Witching Wands and Doodlebugs

A consultant in mining geophysics in Reno, Nevada, H. K. STEPHENSON, attended Mount Union College, got his Ph.D. from Princeton, and was engaged in a variety of scientific work for the Army in most of the war theaters.


ONE of the most invidious influences to combat with logic and reason is that of the witching-wand practitioner, commonly known as the water-douser or water-witch. Usually associated with the search for underground water supplies, the proponent of this type of activity will (for a fee) make his passes over an area and give his judgment as to the most likely location for a well. The trappings of the trade are a model of simplicity. The water-douser merely hunts up the nearest peach tree (or willow or hazel or whatever suits his purpose) and cuts his wand with a pocket knife. Often this wand is in the form of a Y-shaped twig, two arms of which the operator grasps in suitable manner. The “witching" then consists of traversing the ground until the twig, drawn by some irresistible attraction to a buried aquifer, points down and signifies the end of the quest. The labor of digging the well and proving the find is generally up to a less gifted, but more muscular, individual.

Discussing the whys and wherefores of his methods with a practitioner is like arguing the merits of a ouija hoard. The believer simply and dogmatically says, “It works,” and an investigator with an analytic turn of mind is left to his own devices.

In the mining industry one encounters a similar variety of individual, who has some mystic contraption or occult power for locating ore deposits. Claims are advanced of ability to locate any and every type of ore deposit, but most of the effort, as might be expected, is directed at locating gold, the prime goal of the get-rich-quick’er.

Occasionally a partisan will show up who applies the witching wand as such, but the complexity of ore problems leads to a corresponding complexity of the gadgetry. The ramifications of the cult have led to the use of a general term — “doodlebug artists” or “doodlebuggers” — for those who use simplified methods of ore location.

The methods employed by doodlebuggers are often highly individual. There is the man with the sensitive feet, encountered by a geophysicist on a field survey in the Lake Superior iron range country. This man discovered his power one day when he was walking through a mining district. At first puzzled because his feet seemed to “vibrate" at certain spots, by wondrous powers of deduction he concluded that the vibrations were due to hidden ore deposits beneath him. From then on he was a professional, and offered to market his services to any hopeful citizen who wanted to locate a mine.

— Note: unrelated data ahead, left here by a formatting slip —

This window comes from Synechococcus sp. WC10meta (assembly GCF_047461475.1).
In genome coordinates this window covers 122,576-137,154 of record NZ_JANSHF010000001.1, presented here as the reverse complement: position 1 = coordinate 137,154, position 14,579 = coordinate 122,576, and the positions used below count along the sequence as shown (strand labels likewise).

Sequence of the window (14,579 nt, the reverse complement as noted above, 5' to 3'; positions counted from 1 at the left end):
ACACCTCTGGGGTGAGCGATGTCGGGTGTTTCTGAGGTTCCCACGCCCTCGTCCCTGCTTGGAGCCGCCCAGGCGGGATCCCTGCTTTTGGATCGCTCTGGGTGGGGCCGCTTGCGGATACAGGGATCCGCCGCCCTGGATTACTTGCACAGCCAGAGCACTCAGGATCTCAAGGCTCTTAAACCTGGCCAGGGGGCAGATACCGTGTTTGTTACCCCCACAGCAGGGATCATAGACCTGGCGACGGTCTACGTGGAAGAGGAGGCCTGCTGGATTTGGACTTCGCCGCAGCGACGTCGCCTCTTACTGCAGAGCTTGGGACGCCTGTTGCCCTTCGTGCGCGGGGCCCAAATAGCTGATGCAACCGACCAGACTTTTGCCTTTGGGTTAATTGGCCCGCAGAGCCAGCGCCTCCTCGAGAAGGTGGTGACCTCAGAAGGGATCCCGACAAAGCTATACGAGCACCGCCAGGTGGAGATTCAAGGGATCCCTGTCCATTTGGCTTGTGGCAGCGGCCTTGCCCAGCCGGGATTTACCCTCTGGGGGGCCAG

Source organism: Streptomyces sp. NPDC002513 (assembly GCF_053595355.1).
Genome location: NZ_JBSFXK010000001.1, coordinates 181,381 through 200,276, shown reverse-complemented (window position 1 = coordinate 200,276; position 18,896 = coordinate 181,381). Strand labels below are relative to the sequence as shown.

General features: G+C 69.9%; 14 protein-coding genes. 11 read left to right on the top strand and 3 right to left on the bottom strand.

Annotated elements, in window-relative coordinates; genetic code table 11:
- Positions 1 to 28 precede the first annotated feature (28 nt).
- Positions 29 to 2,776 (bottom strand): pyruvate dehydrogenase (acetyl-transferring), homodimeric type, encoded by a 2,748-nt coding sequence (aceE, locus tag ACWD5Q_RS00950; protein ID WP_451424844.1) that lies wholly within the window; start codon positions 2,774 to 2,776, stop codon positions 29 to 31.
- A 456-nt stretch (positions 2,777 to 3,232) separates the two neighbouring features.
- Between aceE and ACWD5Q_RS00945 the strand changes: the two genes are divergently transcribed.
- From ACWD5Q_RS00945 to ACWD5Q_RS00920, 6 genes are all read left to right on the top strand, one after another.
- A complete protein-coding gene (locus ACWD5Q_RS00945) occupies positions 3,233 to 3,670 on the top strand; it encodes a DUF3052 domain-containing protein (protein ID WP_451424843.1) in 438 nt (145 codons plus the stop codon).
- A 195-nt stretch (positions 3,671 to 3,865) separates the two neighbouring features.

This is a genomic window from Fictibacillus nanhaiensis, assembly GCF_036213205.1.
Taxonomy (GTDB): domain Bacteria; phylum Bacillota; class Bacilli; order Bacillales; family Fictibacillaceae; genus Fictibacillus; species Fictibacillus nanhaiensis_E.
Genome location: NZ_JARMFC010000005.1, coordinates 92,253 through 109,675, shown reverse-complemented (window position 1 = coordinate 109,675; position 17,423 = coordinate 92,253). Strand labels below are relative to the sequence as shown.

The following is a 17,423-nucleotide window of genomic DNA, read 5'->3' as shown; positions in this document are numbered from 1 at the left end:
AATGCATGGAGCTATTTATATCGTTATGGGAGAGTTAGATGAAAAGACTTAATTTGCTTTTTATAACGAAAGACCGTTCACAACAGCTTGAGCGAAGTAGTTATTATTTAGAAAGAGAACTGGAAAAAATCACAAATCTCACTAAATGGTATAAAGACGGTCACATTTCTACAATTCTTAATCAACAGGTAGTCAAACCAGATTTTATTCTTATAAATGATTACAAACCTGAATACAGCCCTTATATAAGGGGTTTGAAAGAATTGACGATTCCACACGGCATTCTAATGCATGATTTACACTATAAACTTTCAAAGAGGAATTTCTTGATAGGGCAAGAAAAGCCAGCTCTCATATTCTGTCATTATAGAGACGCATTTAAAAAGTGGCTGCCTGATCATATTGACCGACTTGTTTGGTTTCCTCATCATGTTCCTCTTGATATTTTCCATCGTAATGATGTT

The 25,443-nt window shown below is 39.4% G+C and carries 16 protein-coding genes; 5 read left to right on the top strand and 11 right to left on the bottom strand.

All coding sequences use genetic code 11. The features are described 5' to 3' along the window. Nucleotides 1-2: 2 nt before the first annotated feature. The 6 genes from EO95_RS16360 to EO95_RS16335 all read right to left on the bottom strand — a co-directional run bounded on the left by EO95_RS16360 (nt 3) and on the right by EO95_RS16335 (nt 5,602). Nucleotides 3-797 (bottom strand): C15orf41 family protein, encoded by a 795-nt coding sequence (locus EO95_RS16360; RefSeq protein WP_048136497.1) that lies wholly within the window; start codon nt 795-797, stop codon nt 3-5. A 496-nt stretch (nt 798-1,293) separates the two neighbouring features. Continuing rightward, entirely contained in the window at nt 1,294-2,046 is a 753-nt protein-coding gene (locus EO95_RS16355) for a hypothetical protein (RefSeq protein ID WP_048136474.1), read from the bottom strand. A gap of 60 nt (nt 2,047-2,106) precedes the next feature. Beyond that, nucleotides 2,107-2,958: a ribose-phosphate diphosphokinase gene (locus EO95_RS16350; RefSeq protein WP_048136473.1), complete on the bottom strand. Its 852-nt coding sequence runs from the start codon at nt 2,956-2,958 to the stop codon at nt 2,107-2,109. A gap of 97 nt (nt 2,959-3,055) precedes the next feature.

There is the “baited" gadget, which can be preloaded with the object of the search (gold nuggets, iron ore, oil, or other desirable items) and thereby automatically becomes sensitive to the chosen substance. This variety of device is usually offered for sale to prospective prospectors.

A machine of this type attracted so much attention in a Western mining area that a test was arranged by a representative of a mining school. The claim was that the “little black box” would locate gold, so typical samples of high-grade gold ore from the school’s collection were placed in suitable hiding places around the laboratory. The prospector was then turned loose and asked to find the samples.

By chance he actually did find a couple of the hiding places. When he had satisfied himself and ‘lowed he had found all the specimens, it was pointed out that he had failed to indicate a large stock of high-grade gold ore and nuggets located only a few feet away in the next room. His reaction was to stamp off with his gold-finder and the ejaculation, “Tests! All you want is tests!”

A group of Southwestern businessmen were once beguiled by a gifted gent whose ore-finder was simply a small wooden wand that he waved about like an orchestra leader. He claimed the ability to locate a variety of ores, but in that particular district he was after tungsten. Whatever indications the little wand gave were a mystery to everyone except the operator, but his prospecting could be done at long range and while riding in a car.